The Stranger on the Third Floor

( 2 )

Overview

Though he doesn't speak his first line of dialogue until the film's final ten minutes, Peter Lorre spiritually dominates the fascinating RKO melodrama Stranger on the Third Floor. The plotline is carried by John McGuire, playing Ward, a newspaper reporter whose courtroom testimony sends the hapless Briggs Elisha Cook Jr. to the death house. Ward is certain that he saw Briggs leaving the scene of a murder, but as the days pass, he is tortured by guilt and doubt -- especially during the film's surrealistic knockout...
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Overview

Though he doesn't speak his first line of dialogue until the film's final ten minutes, Peter Lorre spiritually dominates the fascinating RKO melodrama Stranger on the Third Floor. The plotline is carried by John McGuire, playing Ward, a newspaper reporter whose courtroom testimony sends the hapless Briggs Elisha Cook Jr. to the death house. Ward is certain that he saw Briggs leaving the scene of a murder, but as the days pass, he is tortured by guilt and doubt -- especially during the film's surrealistic knockout of a nightmare sequence. When another murder is committed, Ward finds himself as much a victim of circumstantial evidence as the unfortunate Briggs. The reporter's girlfriend Margaret Tallichet tries to clear Ward....and that's when she first makes the acquaintance of Lorre, who is heard ordering a pound of raw meat! Stranger on the Third Floor was a "film noir" long prior to the genesis of that cinematic movement. Long ignored or trivialized by film historians, this 7-reel quickie has in recent years graduated to classic status.
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Editorial Reviews

All Movie Guide - Craig Butler
Often though debatably classified as the first true film noir, The Stranger on the Third Floor is an uneven but fascinating example of that fascinating genre. Boris Ingster, in his directing debut, makes quite an impression, and one wishes he had directed more movies subsequently. Very obviously a B-movie -- a great deal of the picture is comprised of street scenes, due to budgetary restrictions that limited the number of sets that could be used -- Stranger's cheapness doesn't prevent it from being inventive and, the ending aside, quite effective. Ingster and writer Frank Partos do an excellent job of creating a film which creates a heightened reality and which changes tone dramatically. Indeed, at the beginning Stranger has a lightheartedness which is rather off-putting; a man is on trial for his life, but he seems to be the only person other than the girlfriend of the star witness who realizes the seriousness of what is going on. That lighthearted tone shifts dramatically as the film progresses, becoming increasingly dark and horrific. Ingster doesn't achieve these shifts seamlessly, and there are some who will find the exaggerated effects he uses distracting, but on the whole, his work here is quite impressive. The nightmare sequence is especially well done, giving cinematographer Nick Musuraca a chance to really let loose. Musuraca's work is quite good throughout, however. Stranger also features a memorable psychotic turn from Peter Lorre and good supporting work from Elisha Cook Jr. Where the film falls seriously down is in the casting of its lead. Neither John McGuire nor Margaret Tallichet are better than adequate, when considerably more is demanded. The aforementioned weak ending is also a detriment, as is a general hastiness and some sloppiness in the storytelling. Still, if it falls short of being a classic, The Stranger on the Third Floor is well worth watching to see noir in its early infant stages.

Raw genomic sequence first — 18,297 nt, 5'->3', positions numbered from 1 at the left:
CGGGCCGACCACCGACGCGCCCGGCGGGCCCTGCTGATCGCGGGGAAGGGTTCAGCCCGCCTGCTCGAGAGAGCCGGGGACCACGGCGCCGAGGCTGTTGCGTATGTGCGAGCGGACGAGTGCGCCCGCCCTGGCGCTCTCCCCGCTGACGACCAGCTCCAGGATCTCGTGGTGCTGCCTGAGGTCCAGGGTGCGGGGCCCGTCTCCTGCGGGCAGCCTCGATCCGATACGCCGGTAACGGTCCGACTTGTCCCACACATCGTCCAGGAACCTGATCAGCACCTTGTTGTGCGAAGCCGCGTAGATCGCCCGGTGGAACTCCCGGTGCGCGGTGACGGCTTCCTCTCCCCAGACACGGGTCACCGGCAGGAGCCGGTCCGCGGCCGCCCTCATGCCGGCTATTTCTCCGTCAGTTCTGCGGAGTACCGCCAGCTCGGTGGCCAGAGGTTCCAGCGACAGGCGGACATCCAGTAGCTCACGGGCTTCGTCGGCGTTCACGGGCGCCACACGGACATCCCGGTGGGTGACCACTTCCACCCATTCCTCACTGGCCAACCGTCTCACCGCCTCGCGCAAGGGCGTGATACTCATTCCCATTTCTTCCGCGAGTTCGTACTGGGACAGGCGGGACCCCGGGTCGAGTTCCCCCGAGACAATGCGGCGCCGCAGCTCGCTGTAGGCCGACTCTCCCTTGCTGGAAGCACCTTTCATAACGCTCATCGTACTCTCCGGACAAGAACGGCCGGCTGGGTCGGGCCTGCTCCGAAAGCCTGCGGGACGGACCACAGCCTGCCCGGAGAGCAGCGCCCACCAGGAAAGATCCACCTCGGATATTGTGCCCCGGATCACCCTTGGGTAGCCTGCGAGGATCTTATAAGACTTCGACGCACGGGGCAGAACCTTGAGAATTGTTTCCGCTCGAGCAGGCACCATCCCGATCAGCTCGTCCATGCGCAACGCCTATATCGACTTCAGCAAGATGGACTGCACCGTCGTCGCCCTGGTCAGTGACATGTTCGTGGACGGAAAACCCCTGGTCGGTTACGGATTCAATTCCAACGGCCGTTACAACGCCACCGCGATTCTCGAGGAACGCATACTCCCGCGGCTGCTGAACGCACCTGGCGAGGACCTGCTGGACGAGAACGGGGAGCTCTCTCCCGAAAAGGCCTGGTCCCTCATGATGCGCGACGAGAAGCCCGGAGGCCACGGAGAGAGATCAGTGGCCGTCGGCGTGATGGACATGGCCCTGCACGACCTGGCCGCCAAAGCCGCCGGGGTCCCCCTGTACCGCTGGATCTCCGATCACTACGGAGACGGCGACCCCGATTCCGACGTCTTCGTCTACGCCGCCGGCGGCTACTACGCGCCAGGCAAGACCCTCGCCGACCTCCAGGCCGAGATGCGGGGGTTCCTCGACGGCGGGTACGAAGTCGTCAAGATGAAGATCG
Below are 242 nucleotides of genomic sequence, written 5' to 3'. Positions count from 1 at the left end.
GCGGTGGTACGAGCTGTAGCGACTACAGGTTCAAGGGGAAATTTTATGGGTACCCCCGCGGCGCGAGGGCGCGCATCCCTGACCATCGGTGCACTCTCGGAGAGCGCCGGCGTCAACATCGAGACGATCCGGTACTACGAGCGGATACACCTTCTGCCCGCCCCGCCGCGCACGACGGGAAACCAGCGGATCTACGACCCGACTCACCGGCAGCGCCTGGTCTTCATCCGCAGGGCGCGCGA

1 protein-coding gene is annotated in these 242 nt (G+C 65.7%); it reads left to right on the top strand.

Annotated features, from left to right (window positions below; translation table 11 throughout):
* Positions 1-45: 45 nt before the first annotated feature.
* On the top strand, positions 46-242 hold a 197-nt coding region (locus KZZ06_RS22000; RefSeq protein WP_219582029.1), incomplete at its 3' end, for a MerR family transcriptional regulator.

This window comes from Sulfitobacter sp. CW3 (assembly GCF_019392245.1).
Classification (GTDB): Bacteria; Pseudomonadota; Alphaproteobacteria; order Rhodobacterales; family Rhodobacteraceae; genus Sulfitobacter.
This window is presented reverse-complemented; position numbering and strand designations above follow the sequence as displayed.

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Product Details

  • Release Date: 9/21/2010
  • UPC: 883316270905
  • Original Release: 1940
  • Rating:

  • Source: Warner Archives
  • Presentation: Remastered / B&W / Pan & Scan
  • Time: 1:04:00
  • Format: DVD
  • Sales rank: 38,916

Cast & Crew

Performance Credits
Peter Lorre Stranger
John McGuire Mike Ward
Margaret Tallichet Jane
Charles Waldron District Attorney
Elisha Cook Jr. Joe Briggs
Charles Halton Meng
Ethel Griffies Mrs. Kane
Cliff Clark Martin
Oscar O'Shea Judge
Alec Craig Defense attorney
Otto Hoffman Police surgeon
Bobby Barber Italian grocer
Lee Bonnell
Harry C. Bradley Court Clerk
Lynton Brent Cabdriver
Jack Cheatham Detective
Ray Cooke Drug Store Attendant
Robert Dudley Postman
William Edmunds Gardener
James Farley Policeman
Betty Farrington Stout Woman
Greta Granstedt Housekeeper
Frank Hammond
Dell Henderson Detective
Max Hoffman Jr.
Gladden James Reporter
Charles Judels Nick
Jane Keckley Landlady
Don Kelly Policeman
Donald Kerr
Paul McVey Lt. Jones
Frank O'Connor Policeman
Broderick O'Farrell Minister
Bud Osborne Bartender
Emory Parnell Detective
Lee Phelps Cabdriver
Henry Roquemore Mr. McLean
Ralph Sanford Truck driver
Herb Vigran Reporter
Bessie Wade Charwoman
Robert Weldon Reporter
Frank Yaconelli Jack
Technical Credits
Boris Ingster Director
Lee Marcus Producer
Harry Marker Editor
Nick Musuraca Cinematographer
Frank Partos Screenwriter
Van Nest Polglase Art Director
Renie Costumes/Costume Designer
Darrell Silvera Set Decoration/Design
Vernon Walker Special Effects
Roy Webb Score Composer
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Customer Reviews

Average Rating 4.5
( 2 )
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